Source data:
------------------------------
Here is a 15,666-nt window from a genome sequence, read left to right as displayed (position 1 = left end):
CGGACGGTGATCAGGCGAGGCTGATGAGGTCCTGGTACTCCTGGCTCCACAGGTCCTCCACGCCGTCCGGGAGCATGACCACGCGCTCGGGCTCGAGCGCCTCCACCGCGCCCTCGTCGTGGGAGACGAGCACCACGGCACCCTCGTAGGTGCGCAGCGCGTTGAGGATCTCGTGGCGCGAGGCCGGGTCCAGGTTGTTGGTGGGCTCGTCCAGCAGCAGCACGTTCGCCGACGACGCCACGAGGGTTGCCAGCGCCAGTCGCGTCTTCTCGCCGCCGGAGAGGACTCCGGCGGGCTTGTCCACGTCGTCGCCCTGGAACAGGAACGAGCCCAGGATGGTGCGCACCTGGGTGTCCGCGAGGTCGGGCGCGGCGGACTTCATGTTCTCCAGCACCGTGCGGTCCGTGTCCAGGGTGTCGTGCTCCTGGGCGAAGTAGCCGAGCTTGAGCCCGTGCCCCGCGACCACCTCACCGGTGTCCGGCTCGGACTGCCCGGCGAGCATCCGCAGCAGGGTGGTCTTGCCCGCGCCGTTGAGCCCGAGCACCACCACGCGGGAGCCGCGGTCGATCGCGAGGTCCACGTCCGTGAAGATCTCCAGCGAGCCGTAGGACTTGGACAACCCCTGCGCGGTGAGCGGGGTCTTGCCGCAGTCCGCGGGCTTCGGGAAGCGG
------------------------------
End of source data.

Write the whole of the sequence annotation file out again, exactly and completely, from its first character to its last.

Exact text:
Here is a 15,666-nt window from a genome sequence, read left to right as displayed (position 1 = left end):
CGGACGGTGATCAGGCGAGGCTGATGAGGTCCTGGTACTCCTGGCTCCACAGGTCCTCCACGCCGTCCGGGAGCATGACCACGCGCTCGGGCTCGAGCGCCTCCACCGCGCCCTCGTCGTGGGAGACGAGCACCACGGCACCCTCGTAGGTGCGCAGCGCGTTGAGGATCTCGTGGCGCGAGGCCGGGTCCAGGTTGTTGGTGGGCTCGTCCAGCAGCAGCACGTTCGCCGACGACGCCACGAGGGTTGCCAGCGCCAGTCGCGTCTTCTCGCCGCCGGAGAGGACTCCGGCGGGCTTGTCCACGTCGTCGCCCTGGAACAGGAACGAGCCCAGGATGGTGCGCACCTGGGTGTCCGCGAGGTCGGGCGCGGCGGACTTCATGTTCTCCAGCACCGTGCGGTCCGTGTCCAGGGTGTCGTGCTCCTGGGCGAAGTAGCCGAGCTTGAGCCCGTGCCCCGCGACCACCTCACCGGTGTCCGGCTCGGACTGCCCGGCGAGCATCCGCAGCAGGGTGGTCTTGCCCGCGCCGTTGAGCCCGAGCACCACCACGCGGGAGCCGCGGTCGATCGCGAGGTCCACGTCCGTGAAGATCTCCAGCGAGCCGTAGGACTTGGACAACCCCTGCGCGGTGAGCGGGGTCTTGCCGCAGTCCGCGGGCTTCGGGAAGCGG